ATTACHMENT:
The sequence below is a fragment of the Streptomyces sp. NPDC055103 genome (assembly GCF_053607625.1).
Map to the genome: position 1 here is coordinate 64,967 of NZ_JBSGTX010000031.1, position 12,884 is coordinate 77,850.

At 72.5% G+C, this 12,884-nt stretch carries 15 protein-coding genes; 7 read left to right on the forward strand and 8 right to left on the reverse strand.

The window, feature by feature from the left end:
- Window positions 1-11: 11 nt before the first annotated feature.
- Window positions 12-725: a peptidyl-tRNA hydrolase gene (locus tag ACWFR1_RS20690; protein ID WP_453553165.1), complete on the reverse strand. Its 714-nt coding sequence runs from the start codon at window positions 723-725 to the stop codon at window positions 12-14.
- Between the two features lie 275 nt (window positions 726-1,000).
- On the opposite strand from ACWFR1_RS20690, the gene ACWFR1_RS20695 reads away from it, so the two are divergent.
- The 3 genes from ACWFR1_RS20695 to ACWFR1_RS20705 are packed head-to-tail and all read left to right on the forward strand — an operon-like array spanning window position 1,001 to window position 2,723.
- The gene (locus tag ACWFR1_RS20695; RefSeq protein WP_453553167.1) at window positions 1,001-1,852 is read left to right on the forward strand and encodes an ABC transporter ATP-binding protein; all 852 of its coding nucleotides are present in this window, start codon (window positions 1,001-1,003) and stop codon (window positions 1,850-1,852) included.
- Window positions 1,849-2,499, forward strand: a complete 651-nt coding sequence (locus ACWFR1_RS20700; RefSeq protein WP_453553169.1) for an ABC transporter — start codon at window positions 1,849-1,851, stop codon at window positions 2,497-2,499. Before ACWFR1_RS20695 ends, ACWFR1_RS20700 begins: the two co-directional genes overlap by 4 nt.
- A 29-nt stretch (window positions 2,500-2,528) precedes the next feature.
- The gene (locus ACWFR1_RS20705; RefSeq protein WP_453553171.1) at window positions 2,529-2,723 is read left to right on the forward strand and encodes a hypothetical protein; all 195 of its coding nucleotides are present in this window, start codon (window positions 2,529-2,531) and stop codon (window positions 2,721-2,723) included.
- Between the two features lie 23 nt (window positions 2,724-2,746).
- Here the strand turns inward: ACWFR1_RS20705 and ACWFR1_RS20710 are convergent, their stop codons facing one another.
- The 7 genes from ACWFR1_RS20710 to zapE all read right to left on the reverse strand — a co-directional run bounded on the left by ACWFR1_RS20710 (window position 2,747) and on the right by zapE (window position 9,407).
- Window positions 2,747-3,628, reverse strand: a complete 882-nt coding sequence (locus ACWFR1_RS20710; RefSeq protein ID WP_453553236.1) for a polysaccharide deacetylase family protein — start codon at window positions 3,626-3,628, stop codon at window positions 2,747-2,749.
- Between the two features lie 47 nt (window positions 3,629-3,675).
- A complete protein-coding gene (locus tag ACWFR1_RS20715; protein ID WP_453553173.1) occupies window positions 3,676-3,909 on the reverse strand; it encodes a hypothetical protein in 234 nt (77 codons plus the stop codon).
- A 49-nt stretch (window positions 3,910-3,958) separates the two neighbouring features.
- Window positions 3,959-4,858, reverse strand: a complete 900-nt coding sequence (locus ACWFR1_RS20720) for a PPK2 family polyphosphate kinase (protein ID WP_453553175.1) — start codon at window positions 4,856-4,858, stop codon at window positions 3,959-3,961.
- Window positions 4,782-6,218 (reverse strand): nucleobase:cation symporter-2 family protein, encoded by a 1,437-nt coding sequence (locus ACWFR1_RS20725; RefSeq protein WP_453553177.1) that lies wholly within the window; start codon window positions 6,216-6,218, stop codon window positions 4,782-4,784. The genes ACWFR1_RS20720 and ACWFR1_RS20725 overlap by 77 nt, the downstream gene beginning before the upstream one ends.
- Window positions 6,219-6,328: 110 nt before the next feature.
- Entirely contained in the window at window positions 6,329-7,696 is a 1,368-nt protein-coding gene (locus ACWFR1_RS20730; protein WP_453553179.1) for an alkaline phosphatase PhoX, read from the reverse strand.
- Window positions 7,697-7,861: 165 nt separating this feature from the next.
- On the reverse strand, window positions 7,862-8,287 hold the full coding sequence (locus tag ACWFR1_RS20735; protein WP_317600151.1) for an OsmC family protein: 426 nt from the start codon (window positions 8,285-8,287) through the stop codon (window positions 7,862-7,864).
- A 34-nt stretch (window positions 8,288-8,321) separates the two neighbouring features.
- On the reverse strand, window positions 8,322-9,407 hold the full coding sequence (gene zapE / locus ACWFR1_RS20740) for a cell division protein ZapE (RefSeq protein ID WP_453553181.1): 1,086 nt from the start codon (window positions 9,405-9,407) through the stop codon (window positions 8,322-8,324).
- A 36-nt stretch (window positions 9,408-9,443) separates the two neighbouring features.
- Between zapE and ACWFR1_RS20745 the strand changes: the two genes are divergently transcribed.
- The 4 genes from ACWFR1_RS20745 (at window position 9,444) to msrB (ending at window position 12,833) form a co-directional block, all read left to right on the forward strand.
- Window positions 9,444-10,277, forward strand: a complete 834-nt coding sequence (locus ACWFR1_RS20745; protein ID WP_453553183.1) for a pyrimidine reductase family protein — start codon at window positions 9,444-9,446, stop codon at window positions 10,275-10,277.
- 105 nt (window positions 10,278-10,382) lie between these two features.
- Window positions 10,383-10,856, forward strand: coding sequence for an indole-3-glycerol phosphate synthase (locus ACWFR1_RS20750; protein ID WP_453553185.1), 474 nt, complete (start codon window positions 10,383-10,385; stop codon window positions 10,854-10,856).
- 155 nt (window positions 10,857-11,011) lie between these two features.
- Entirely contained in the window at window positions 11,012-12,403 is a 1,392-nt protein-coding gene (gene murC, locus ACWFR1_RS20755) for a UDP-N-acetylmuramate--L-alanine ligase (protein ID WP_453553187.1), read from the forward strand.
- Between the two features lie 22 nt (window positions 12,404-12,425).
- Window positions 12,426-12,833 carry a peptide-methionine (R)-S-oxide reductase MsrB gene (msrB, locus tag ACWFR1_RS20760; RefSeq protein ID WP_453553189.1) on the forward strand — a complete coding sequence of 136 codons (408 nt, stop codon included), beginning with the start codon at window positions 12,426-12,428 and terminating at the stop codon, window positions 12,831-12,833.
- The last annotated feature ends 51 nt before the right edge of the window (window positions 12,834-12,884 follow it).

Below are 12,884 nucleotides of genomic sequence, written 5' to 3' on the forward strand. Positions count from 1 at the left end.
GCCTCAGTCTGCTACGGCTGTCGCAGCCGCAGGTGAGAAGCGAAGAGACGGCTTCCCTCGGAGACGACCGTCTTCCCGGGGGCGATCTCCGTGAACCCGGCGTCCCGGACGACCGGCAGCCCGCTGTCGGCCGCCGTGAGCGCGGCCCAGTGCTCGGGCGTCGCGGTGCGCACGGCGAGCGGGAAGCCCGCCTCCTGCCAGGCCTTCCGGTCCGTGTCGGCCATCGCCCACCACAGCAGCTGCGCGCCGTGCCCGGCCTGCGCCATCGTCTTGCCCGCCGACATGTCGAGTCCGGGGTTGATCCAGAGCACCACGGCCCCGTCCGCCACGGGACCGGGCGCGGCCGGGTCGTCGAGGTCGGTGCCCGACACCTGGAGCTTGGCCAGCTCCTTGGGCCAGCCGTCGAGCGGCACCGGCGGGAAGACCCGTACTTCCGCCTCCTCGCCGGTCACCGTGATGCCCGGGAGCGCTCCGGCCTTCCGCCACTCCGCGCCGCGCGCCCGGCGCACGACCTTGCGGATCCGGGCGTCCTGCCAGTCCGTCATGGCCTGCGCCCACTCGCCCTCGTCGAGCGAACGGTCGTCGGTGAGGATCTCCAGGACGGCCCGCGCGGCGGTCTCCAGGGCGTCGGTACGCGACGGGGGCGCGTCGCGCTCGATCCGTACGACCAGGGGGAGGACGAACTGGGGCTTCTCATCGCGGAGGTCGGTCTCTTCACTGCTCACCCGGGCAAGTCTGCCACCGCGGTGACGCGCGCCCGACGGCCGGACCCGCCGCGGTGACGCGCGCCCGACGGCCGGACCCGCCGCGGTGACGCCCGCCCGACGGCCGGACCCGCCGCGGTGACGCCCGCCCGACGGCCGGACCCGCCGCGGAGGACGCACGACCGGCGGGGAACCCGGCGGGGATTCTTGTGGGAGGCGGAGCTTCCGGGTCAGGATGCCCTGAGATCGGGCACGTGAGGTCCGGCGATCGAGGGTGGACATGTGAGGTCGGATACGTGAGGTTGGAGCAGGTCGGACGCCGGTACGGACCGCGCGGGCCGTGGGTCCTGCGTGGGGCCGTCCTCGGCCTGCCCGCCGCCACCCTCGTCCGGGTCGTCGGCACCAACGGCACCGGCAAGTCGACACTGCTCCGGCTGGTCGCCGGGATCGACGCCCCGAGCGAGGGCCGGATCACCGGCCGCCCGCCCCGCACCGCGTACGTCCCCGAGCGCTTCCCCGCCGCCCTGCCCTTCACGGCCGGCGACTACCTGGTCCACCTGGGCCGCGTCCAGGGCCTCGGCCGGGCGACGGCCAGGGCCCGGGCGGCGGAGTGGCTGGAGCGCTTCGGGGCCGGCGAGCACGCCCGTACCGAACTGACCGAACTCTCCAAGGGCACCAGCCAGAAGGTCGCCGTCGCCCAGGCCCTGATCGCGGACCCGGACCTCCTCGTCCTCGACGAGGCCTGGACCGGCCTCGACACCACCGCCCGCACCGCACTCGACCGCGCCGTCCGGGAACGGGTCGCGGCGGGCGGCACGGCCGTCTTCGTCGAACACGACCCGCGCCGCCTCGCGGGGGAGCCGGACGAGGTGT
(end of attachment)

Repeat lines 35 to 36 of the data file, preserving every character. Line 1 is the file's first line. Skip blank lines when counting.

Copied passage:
- 155 nt (window positions 10,857-11,011) lie between these two features.
- Entirely contained in the window at window positions 11,012-12,403 is a 1,392-nt protein-coding gene (gene murC, locus ACWFR1_RS20755) for a UDP-N-acetylmuramate--L-alanine ligase (protein ID WP_453553187.1), read from the forward strand.